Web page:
It’s best from my experience to never put lights on at all when you want or need to sleep and when wanting to sleep is disturbed.

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16 minutes ago, dgul said:

You're right about the requirement for 'no light'

Another thing -- if you have any light during the night then it starts off the wake cycle -- so if you're off to the toilet (say) then keep all the lights off.  Just enough to see by is fine.

"Sloping to the bathroom, through the darkness of the landing

I sat down to have a piss, cos it was easier than standing."

 

Bevis Frond

What Did For The Dinosaurs

London

The 90s.

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2 hours ago, dgul said:

You're right about the requirement for 'no light'

Another thing -- if you have any light during the night then it starts off the wake cycle -- so if you're off to the toilet (say) then keep all the lights off.  Just enough to see by is fine.

The trick is to drink a fluorescent die with your supper. Then you can see your pee stream with just a UV light.

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3 hours ago, Hopeful said:

Addicted to going to sleep with the radio on 'sleep' when at home. But it's blocking the clock's light out that makes the difference for me as to whether I sleep all night or wake up half way through. Don't need the radio if I'm away from home, which means I don't really need the radio at all.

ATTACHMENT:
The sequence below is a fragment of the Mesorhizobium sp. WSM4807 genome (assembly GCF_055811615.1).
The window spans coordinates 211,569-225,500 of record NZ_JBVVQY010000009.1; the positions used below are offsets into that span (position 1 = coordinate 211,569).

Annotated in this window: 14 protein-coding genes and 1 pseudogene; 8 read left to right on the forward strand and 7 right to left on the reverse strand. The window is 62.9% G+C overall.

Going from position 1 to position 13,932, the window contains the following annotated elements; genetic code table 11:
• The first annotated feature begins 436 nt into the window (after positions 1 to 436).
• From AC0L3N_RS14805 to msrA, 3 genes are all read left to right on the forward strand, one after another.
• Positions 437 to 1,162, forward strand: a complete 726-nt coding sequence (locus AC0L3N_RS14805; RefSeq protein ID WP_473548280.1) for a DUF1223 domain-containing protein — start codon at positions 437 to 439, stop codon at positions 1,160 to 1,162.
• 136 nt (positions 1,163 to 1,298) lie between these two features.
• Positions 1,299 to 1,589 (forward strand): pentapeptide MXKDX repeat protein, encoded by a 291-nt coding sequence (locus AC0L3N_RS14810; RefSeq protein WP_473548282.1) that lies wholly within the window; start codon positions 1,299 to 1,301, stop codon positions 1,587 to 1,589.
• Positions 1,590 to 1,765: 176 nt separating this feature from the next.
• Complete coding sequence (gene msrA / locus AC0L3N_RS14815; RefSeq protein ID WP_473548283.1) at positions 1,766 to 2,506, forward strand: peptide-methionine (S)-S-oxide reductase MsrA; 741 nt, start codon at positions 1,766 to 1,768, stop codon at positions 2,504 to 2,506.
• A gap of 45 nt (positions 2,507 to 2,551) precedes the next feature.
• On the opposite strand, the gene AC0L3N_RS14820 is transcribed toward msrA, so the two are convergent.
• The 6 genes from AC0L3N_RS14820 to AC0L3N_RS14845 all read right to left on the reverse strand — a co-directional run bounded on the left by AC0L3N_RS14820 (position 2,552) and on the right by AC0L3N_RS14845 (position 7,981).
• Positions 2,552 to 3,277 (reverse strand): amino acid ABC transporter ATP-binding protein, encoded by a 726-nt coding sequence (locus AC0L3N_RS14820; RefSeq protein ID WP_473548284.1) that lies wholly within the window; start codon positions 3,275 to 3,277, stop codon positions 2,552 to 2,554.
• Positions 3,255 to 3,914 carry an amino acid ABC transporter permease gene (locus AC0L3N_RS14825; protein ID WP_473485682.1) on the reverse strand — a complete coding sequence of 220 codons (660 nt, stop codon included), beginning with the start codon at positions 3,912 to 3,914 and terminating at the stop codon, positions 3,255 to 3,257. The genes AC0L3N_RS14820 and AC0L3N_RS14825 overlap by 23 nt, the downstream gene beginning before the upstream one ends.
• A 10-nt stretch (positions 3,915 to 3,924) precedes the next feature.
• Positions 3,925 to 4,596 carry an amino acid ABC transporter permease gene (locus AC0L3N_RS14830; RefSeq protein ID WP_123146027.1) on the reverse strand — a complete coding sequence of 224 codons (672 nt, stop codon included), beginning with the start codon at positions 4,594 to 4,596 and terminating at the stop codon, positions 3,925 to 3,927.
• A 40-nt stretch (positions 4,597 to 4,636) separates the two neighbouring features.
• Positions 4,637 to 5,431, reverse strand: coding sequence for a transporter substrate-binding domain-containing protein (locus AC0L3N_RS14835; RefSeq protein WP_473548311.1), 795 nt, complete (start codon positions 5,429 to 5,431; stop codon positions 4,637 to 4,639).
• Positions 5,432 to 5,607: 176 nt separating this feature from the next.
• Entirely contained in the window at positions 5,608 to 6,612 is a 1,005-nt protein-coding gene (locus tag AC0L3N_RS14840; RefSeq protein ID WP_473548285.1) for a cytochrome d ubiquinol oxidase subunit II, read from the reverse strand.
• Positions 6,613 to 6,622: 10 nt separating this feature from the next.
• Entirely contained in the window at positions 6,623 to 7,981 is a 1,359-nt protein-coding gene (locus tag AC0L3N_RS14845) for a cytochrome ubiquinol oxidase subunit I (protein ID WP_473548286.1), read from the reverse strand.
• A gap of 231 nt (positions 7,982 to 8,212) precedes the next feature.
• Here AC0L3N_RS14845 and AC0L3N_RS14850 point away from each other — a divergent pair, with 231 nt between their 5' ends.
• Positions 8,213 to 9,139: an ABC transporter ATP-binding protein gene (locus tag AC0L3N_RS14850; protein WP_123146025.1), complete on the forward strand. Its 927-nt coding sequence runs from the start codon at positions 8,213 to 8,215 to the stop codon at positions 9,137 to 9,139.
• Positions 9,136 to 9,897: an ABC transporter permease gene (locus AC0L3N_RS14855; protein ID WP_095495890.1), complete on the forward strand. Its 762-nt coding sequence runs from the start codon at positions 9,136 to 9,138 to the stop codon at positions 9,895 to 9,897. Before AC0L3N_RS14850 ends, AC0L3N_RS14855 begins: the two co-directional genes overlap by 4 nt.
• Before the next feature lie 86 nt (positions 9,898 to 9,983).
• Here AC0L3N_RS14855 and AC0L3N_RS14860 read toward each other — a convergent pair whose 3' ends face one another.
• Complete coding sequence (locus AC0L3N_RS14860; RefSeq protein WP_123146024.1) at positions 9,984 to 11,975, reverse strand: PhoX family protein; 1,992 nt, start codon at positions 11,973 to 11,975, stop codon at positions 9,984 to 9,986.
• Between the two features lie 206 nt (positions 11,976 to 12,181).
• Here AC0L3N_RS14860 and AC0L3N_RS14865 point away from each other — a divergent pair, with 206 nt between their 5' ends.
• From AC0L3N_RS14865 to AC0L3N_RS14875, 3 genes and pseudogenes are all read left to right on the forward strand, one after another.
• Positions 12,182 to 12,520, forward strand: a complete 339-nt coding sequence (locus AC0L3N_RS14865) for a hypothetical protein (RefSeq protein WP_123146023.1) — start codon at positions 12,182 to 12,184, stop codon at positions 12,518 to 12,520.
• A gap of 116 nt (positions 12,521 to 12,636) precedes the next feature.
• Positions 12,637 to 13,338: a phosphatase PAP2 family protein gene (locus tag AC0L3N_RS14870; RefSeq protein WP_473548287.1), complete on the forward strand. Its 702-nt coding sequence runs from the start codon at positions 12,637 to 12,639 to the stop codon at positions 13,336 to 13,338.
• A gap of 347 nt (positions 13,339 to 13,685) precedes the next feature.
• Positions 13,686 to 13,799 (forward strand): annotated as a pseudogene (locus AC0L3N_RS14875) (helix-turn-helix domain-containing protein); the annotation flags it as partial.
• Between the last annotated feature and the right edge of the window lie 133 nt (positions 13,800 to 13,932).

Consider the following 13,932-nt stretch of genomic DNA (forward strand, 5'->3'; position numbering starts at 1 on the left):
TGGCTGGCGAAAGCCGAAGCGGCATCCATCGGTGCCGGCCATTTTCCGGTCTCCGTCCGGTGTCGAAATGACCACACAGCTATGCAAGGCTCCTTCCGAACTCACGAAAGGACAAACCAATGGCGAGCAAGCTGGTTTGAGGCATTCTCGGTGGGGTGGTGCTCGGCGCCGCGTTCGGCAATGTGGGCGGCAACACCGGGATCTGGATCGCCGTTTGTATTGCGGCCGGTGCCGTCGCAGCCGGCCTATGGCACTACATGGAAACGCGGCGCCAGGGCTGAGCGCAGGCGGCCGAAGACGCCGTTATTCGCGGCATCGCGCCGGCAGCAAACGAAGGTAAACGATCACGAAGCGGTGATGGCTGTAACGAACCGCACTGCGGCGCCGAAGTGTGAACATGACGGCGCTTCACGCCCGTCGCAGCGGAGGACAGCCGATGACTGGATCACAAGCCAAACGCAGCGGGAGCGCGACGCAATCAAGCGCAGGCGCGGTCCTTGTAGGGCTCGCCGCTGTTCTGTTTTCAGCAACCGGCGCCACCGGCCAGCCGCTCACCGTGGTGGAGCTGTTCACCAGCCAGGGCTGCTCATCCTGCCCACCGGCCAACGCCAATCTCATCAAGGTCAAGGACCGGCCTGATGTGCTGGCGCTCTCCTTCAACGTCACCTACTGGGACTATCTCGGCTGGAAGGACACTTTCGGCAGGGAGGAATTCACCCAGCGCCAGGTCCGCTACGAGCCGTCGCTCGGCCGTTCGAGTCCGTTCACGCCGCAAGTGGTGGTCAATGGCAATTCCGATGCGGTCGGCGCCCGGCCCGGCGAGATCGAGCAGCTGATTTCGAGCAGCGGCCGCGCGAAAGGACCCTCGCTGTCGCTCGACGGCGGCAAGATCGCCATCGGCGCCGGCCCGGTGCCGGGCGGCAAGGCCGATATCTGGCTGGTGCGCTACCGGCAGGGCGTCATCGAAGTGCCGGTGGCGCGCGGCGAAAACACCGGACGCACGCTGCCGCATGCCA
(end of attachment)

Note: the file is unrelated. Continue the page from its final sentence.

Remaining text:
I have this clock radio and you can dim the clock so it's pale or click it off completely. Just press the button again if you wake in the night and want to know what time it is. It doesn't effect the functions. It's a godsend for me. My old one used to keep me awake no matter how much I tried to cover it. 

https://www.amazon.co.uk/Groov-Alarm-Charger-Bluetooth-Speaker/dp/B00JY6WB3A/ref=sr_1_5?ie=UTF8&qid=1515113274&sr=8-5&keywords=clock+radio+with+usb

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Posted (edited)
3 hours ago, Hopeful said:

Addicted to going to sleep with the radio on 'sleep' when at home. But it's blocking the clock's light out that makes the difference for me as to whether I sleep all night or wake up half way through. Don't need the radio if I'm away from home, which means I don't really need the radio at all.

many paranoid phycofreniacs keep the radios on all night where i work,it aparently helps them to ignore the voices they hear.some have 2 radios and the tv on before they can go sleep.i realy do need shooting for my spelling ffs

Edited by stokiescum